ASPASTES, Greek form of an Old Persian name *Aspasta-, also attested in Elamite as Áš-ba-iš-da. The etymology of the name is uncertain, but it is probably related to aspasta (New Persian aspest) “clover, alfalfa” (W. Hinz, Altiranisches Sprachgut der Nebenüberlieferungen, Wiesbaden, 1975, p. 43 with literature). The name was borne by 1. An official under Darius the Great, active in Persepolis in ca. 500 B.C. (R. Hallock, Persepolis Fortification Tablets, Chicago, 1969, p. 670). 2. A satrap of Carmania under Darius III, reinstated by Alexander upon the latter’s taking of Persis in 330 B.C. (Q. Curtius 9.10.21, 29; some MSS have Astaspes—elsewhere attested as an Old Iranian name *Aštāspa “having eight-horse [chariot]”, e.g., in Aeschylus, Persae, v. 22, cf. Justi, Namenbuch, p. 47—but the spelling Aspastes seems more authentic, see Justi, ibid., p. 46). While Alexander was in the Indus Valley, Aspastes attempted to rise against him but did not succeed. When the Macedonian returned via Gedrosia, Aspastes came to meet him. Alexander at first dissembled his anger and treated the satrap kindly, but when his position became secure, he put Aspastes to death (Curtius, loc. cit.).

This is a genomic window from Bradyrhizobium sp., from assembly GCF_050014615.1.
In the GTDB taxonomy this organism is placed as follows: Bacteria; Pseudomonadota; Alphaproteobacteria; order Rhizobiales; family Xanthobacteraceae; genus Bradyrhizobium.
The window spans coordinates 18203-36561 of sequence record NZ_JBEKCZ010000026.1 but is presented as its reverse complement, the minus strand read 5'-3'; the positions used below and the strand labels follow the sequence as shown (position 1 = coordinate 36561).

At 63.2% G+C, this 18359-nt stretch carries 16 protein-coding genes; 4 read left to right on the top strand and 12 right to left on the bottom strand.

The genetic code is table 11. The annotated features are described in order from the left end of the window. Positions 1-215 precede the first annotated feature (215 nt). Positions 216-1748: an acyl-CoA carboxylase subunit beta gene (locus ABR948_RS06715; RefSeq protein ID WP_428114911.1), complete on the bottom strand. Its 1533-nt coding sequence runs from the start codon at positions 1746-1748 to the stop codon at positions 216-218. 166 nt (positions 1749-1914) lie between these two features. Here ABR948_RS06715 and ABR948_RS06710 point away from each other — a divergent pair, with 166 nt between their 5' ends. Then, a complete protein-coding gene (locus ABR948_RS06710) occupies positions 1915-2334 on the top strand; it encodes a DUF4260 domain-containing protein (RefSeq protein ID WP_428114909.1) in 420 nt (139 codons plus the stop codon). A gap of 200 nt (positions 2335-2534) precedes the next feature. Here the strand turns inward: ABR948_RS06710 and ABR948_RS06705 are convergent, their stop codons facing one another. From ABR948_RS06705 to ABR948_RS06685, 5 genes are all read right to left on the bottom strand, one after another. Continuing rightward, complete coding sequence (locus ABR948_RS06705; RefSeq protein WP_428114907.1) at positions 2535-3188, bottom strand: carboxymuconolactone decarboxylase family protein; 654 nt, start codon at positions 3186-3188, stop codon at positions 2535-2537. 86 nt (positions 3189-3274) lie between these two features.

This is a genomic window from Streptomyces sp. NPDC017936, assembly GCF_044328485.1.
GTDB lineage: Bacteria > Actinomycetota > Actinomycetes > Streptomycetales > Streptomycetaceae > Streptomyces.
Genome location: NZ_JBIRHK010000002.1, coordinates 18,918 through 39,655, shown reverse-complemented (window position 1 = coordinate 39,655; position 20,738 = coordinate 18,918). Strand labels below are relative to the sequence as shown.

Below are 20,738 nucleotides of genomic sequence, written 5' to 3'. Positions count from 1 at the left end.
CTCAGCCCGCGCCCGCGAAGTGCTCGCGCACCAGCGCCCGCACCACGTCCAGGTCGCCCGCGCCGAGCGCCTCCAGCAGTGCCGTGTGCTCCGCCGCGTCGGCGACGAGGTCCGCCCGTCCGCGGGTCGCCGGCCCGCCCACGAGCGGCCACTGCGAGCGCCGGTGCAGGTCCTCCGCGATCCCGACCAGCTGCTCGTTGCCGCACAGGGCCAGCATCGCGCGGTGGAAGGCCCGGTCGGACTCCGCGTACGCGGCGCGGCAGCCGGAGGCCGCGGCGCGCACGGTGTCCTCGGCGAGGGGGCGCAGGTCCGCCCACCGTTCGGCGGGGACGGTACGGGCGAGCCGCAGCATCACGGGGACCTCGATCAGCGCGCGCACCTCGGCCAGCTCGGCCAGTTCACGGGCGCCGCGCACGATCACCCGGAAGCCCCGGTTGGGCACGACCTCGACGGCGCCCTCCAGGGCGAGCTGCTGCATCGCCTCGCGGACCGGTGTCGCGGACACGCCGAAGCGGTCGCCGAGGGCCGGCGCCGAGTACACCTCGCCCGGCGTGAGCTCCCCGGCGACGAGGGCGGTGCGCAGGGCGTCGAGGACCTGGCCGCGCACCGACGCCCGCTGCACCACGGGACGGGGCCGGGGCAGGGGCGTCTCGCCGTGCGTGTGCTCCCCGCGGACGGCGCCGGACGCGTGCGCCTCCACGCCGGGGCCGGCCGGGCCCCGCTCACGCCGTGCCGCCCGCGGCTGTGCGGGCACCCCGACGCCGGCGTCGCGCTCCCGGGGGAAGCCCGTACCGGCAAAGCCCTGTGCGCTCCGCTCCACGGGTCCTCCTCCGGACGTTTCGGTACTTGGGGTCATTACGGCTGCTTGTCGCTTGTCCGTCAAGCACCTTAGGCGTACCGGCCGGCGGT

H. Berve, Das Alexanderreich auf prosopographischer Grundlage II, Munich, 1935, no. 173 [given under Astaspes].

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(A. Sh. Shahbazi)

Originally Published: December 15, 1987

Last Updated: August 17, 2011

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Vol. II, Fasc. 8, p. 788